THERE has been one question/statement posed to me more than any other on a trip home to Scotland this week: ‘You must be glad to be out of this?”
Am I? Not a chance. I share in the disappointment of every fan and there is little doubt that a 22-point defeat and 20-point defeat leads everyone but the most ardent of supporters to wonder not if the team will win in Italy but rather to hope that they don’t lose by too much.
Scathing media reports, outspoken ex-internationalists, of which, by definition, I am one, and the long-suffering Scottish rugby fans demanding their pound of flesh has left no hiding place for Scottish players or management in the last two weeks and much of the criticism has been deserved. The performance versus England was wholly unacceptable. So, do I thank my lucky stars that I’m not a member of this squad? Honestly, no. I hated losing, and it hurts more when representing your country than at any other time, but I also loved the challenge of bouncing back and sticking one to the critics who write your career off, and there have been a few of those ‘obits’ in the past week or so.
One thing I did learn in my Test career was that even the very best players in the world have felt the pain of losing, and made costly mistakes in games. For us, obviously, it doesn’t get worse than losing to the Auld Enemy. I experienced that and no matter how strong they may be, how much they are favourites, defeat is always excruciating.
The reality is that every Scottish player who played in the Murrayfield quagmire would have wanted to crawl into a hole on that Saturday night and then come bursting out of it at daybreak to replay the game the next day.
But you don’t get that chance. Instead, you watch the game in minute detail again, again and again, with the occasional break for harsh words from coaches, other players and yourself in the mirror; what the public don’t see. You learn to put on a face, a false confidence, when meeting supporters, speaking to people who pop into the hotel and when facing the media – often the last thing you want to do, but are contracted to.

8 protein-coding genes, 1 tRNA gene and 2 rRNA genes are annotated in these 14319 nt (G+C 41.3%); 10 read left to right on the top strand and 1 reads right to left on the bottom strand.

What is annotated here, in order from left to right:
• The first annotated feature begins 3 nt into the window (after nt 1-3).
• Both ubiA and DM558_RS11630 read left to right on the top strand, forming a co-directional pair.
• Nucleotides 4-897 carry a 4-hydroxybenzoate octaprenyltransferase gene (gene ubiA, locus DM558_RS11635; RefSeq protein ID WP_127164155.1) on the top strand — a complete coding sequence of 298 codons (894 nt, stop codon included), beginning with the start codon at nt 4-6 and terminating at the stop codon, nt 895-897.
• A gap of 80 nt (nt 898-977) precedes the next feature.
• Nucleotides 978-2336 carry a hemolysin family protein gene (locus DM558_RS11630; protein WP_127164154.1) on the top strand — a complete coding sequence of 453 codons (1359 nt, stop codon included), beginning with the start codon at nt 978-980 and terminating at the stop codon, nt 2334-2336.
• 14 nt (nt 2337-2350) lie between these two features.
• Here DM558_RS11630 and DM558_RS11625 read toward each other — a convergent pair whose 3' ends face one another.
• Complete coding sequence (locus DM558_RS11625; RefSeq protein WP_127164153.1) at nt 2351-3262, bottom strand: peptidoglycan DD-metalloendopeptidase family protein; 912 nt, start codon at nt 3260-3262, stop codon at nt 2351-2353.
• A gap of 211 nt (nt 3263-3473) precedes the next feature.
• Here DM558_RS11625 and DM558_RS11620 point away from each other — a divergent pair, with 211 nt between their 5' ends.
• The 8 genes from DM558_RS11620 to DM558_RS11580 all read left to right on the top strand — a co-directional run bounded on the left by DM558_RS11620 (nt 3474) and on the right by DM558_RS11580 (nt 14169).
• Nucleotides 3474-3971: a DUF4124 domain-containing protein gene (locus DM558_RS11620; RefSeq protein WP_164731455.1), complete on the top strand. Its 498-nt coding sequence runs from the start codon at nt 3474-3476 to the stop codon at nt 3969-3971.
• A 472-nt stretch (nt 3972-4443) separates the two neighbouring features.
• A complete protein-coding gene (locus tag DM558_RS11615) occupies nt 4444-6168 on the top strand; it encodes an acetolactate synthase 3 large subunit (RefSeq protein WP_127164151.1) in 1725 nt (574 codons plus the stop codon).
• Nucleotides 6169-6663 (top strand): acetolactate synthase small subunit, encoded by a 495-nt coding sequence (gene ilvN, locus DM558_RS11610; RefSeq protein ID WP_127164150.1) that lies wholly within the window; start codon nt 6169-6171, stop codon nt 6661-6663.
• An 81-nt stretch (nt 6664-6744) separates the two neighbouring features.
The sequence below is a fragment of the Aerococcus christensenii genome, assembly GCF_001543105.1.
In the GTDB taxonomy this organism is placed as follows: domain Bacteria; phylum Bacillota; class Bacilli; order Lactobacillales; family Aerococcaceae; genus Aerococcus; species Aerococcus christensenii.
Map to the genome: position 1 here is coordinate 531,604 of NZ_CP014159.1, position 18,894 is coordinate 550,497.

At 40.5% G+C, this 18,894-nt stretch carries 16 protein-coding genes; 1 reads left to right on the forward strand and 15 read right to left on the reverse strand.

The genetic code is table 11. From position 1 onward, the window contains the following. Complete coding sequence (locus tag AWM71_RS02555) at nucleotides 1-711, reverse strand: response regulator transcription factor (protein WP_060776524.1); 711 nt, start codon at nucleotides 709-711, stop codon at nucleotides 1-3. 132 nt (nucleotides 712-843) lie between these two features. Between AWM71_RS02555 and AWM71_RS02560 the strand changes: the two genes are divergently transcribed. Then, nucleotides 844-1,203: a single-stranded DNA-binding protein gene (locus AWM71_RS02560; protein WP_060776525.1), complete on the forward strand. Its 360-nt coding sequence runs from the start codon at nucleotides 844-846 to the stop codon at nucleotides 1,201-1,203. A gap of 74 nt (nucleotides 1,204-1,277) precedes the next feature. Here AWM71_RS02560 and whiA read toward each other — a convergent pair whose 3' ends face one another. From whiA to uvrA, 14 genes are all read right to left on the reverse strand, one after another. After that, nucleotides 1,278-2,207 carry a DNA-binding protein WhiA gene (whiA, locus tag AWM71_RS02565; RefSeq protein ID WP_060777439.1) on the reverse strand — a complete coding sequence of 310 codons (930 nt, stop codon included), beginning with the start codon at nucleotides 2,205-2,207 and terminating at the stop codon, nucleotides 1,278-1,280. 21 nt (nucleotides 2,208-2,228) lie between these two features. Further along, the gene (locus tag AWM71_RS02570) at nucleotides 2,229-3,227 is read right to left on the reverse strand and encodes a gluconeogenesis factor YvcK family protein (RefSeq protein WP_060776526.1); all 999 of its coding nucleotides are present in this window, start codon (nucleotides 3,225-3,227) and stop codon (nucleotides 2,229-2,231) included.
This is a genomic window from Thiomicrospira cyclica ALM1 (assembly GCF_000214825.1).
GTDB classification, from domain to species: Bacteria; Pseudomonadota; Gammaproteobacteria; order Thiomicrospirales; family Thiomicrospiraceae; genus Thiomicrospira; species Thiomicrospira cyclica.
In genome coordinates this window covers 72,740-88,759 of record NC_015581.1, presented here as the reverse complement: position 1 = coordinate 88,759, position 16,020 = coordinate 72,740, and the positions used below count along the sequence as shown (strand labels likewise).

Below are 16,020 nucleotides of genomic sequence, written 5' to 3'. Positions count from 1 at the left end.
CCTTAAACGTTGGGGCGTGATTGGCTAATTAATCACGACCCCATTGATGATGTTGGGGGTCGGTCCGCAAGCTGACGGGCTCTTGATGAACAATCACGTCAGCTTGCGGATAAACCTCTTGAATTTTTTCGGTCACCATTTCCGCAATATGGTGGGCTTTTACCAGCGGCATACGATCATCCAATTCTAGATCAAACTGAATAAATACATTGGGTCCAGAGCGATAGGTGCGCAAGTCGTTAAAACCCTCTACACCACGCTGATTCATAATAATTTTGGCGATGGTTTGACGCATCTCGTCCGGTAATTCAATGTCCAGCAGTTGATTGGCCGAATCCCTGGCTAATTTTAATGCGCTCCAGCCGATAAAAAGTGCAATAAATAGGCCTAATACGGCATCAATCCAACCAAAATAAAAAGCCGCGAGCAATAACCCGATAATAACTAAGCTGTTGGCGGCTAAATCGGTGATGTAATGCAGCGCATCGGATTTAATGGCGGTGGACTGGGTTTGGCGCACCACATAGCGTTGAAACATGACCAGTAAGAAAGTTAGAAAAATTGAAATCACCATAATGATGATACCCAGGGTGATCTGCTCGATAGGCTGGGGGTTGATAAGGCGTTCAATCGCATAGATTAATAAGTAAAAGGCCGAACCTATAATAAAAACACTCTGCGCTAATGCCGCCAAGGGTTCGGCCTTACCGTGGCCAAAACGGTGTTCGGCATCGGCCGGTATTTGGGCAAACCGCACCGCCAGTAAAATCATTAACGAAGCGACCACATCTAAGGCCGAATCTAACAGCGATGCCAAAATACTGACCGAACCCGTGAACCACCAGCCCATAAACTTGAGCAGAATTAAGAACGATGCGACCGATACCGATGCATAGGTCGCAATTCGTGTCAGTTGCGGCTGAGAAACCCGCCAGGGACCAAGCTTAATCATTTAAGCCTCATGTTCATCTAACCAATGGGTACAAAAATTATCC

‘Be polite, answer questions, admit errors, but talk up the positives, the confidence’. And then you go back into private and the head spins again, asking yourself, ‘How could I have played so badly in the last game?’ and ‘How can I change that now?’ and ‘have we got the right gameplan?’
That’s the challenge that comes with the honour of representing Scotland. There is no magic solution. It’s about learning from those mistakes, reinstating discipline and coming out fighting this afternoon against Italy.
Nobody would have predicted six months ago that behemoth British Lion Richie Gray could be left out of the starting XV, but, now back, he adds an extra five inches (6ft 9in) to the lineout and 10kgs (126kgs) to the scrum, which could be key to conquering the massive set-piece battles.
Scott Lawson is very strong for his size, throws accurate arrows, hooks at scrums and is mobile around the park and while I welcome his selection, having watched more lineout practises than I care to remember, I feel for Ross Ford when I see the criticism all thrown his way when, at times, it has been the wrong call, inaccurate movement or poorly executed jumps.
Johnnie Beattie, the third newcomer today, is a phenomenal athlete and a clever footballer who has really developed since his move to Montpellier. He has a huge battle coming against Azzurri talisman Sergio Parisse but Beattie is a player who lives for that. I also expect the dropped men, Ross Ford and Dave Denton, to play key roles in this game from the bench.
Having spoken to a few of the squad, there is a palpable desire to atone for the first two games and show the fans how seriously they take the honour they have been given with – appropriately given the venue – a true gladiatorial approach.
There is inevitably a lot of talk of details, moves, game-plans, execution etc, but, from experience, the way to unearth a quality performance is to go out there and soak up the atmosphere, enjoy it, and play the good quality of rugby that you know you can. That is the difference when you are winning and confident; you do that instinctively.
Of course, it needs technical quality. Dean Ryan, who was coaching Scotland during last during last year’s tournament and was in charge during my six years at a Gloucester, speaks about a ‘pyramid’ where the scrum, lineout, kick-offs and defence formed the bottom, foundation tier and controlled your game.
The middle tier was made up of the breakdown – an ability to control it with and without the ball – attacking structure and exit strategy. Finally, the top tier was the ‘X-factor’ game. We can talk about the latter two on Monday, but only if the foundation is finally laid.
I am not preparing for today’s game with trepidation though. I can envisage a Scottish win, because I know how this squad can play when they get their jobs right.
I have not spoken of Italy and that should not be taken as a lack respect towards them. They are a formidable team, we know that, but, for me, it’s not about Italy. Today is about 23 players wearing the thistle being able to walk off the Stadio Olimpico this afternoon knowing that they have done themselves justice.
I wish I still had that opportunity.